Advocates Warn State Officials About Proposed Staff Cuts To Programs That Serve Texas Families
More than 20 advocacy groups are asking Texas officials to reconsider proposed staffing cuts that could create delays for vulnerable populations seeking vital health services.
To comply with a request for $131 million in state health cuts, the Texas Health and Human Services Commission has proposed reducing or delaying the hiring of 742 staff who handle eligibility and enrollment for assistance programs in the state. Initially, it had floated direct cuts to services.
In a letter to Gov. Greg Abbott, Lt. Gov. Dan Patrick and Texas House Speaker Dennis Bonnen, advocates asked that the request for millions in health cuts be reconsidered.
“[The commission] has proposed cuts that could create delays for children, pregnant women, Texans with disabilities, seniors, and eligible caregivers seeking health insurance through Medicaid or the Children’s Health Insurance Program (CHIP),” the advocates wrote. “Those cuts could also delay enrollment in Healthy Texas Women, Supplemental Nutrition Assistance Program (SNAP), and Temporary Assistance for Needy Families (TANF).”
In the state agency’s own proposal, the advocates point out, officials note these changes “may create delays that cause the state to fall short of meeting federal standards for enrolling individuals in these programs in a timely manner.”
All state agencies have been asked to find places to cut back during the economic slowdown caused by the pandemic, but advocates for children, low-income families and disabled Texans say assistance programs should be off-limits.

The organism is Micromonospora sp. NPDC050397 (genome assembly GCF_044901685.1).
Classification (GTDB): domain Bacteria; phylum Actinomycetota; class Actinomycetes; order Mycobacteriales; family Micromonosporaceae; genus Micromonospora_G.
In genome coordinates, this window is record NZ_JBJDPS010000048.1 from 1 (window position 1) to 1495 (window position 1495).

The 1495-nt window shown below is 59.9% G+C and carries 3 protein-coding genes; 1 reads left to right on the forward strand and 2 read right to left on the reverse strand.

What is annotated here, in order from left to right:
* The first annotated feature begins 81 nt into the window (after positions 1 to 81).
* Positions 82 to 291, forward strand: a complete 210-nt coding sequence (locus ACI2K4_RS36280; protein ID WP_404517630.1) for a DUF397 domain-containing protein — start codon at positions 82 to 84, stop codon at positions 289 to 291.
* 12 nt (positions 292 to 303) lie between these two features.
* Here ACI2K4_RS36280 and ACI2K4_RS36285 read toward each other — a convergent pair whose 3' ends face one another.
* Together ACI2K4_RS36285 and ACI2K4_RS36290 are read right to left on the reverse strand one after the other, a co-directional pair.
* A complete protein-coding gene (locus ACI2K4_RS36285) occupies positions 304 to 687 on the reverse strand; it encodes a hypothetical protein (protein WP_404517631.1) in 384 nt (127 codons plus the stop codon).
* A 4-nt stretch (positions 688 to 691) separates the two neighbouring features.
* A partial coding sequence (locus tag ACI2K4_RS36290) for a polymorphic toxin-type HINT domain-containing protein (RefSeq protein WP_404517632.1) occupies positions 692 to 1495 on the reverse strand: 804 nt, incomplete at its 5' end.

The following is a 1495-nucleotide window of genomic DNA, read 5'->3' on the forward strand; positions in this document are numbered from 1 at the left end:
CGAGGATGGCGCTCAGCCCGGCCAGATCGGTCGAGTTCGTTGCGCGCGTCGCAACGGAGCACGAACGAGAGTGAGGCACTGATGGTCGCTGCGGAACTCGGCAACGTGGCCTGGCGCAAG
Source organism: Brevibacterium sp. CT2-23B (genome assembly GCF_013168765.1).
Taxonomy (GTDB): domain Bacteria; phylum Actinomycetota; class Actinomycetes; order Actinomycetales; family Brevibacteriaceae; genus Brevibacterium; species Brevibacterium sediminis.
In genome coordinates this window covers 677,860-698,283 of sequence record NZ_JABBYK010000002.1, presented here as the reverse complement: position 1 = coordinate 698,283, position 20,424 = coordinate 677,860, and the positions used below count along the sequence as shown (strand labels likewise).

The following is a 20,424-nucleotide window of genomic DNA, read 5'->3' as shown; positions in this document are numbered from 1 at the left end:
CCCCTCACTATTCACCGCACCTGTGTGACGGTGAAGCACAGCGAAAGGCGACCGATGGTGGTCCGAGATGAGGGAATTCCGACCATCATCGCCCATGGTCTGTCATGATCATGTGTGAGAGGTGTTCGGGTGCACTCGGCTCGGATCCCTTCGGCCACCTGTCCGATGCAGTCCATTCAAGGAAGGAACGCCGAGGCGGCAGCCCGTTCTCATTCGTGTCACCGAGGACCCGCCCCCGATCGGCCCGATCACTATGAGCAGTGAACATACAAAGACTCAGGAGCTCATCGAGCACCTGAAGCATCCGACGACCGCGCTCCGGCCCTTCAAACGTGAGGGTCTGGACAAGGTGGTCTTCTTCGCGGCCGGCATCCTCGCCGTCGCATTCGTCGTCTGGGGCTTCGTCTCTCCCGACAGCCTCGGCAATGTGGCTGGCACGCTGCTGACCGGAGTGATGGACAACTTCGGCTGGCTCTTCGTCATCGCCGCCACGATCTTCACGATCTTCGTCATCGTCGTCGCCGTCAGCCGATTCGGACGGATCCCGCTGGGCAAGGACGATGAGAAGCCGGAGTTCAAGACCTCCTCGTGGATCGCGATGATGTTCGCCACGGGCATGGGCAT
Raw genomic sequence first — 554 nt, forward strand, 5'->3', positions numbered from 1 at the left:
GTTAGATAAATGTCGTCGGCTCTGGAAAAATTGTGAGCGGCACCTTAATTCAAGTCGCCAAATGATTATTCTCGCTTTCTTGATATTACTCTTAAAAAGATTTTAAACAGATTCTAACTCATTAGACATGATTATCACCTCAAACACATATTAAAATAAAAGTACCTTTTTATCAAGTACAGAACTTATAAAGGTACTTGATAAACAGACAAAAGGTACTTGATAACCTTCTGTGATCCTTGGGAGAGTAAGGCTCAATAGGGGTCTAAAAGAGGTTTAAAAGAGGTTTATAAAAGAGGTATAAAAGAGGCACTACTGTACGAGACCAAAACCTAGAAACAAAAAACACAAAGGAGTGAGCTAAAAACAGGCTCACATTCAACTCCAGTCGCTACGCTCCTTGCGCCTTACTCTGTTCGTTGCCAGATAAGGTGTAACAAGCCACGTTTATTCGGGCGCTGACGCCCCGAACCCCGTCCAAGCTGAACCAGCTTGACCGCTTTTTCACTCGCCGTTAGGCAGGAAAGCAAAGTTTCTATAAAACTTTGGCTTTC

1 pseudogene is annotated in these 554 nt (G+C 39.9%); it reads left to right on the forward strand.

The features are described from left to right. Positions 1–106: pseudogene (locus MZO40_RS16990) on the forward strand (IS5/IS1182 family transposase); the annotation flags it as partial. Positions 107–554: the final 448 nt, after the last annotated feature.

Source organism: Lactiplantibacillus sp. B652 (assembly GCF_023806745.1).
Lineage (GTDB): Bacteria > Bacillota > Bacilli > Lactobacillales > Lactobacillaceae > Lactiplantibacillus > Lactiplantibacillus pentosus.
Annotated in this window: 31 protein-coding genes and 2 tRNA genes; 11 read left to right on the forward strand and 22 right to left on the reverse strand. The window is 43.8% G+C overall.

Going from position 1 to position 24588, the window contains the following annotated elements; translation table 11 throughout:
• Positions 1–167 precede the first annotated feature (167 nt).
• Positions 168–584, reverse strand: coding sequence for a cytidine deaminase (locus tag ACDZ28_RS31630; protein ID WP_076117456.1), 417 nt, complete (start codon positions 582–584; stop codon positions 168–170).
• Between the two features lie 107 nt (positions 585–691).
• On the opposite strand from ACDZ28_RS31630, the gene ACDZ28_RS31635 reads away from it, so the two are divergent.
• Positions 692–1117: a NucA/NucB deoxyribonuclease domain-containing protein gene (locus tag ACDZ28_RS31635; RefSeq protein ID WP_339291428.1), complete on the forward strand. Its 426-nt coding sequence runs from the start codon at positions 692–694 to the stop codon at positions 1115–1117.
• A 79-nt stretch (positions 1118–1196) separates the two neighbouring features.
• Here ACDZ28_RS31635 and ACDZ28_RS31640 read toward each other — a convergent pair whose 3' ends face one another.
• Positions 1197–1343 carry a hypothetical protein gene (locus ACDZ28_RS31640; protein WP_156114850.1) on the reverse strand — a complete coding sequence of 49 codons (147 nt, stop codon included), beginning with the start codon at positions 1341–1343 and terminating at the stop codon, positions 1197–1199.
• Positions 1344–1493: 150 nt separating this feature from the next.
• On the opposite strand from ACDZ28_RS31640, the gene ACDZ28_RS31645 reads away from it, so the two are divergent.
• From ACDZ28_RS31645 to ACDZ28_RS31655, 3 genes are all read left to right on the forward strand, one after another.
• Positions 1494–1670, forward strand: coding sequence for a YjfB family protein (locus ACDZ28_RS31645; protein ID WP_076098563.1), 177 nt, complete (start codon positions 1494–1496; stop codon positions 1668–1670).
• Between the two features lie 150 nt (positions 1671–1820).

Patrick Bresette, executive director of the Children's Defense Fund of Texas, said more Texans are seeking out help these days. Cutting back staff, he said, will increase wait times and mistakes processing applications.
“If you are really interested in making sure that people have access to the supports they need during this time,” he said, “then you have got to make sure those frontline staff are at a level that can handle that demand.”
The timing of these changes could also be a problem, groups wrote. Uninsured rates have been steadily climbing in Texas, they said, so any delays in enrolling eligible Texans for health insurance programs are especially concerning now.
“Anything we do that either cuts direct services – or the staff that helps delivers those [services] – in the time of a public health crisis just doesn’t make any sense,” Bresette said.
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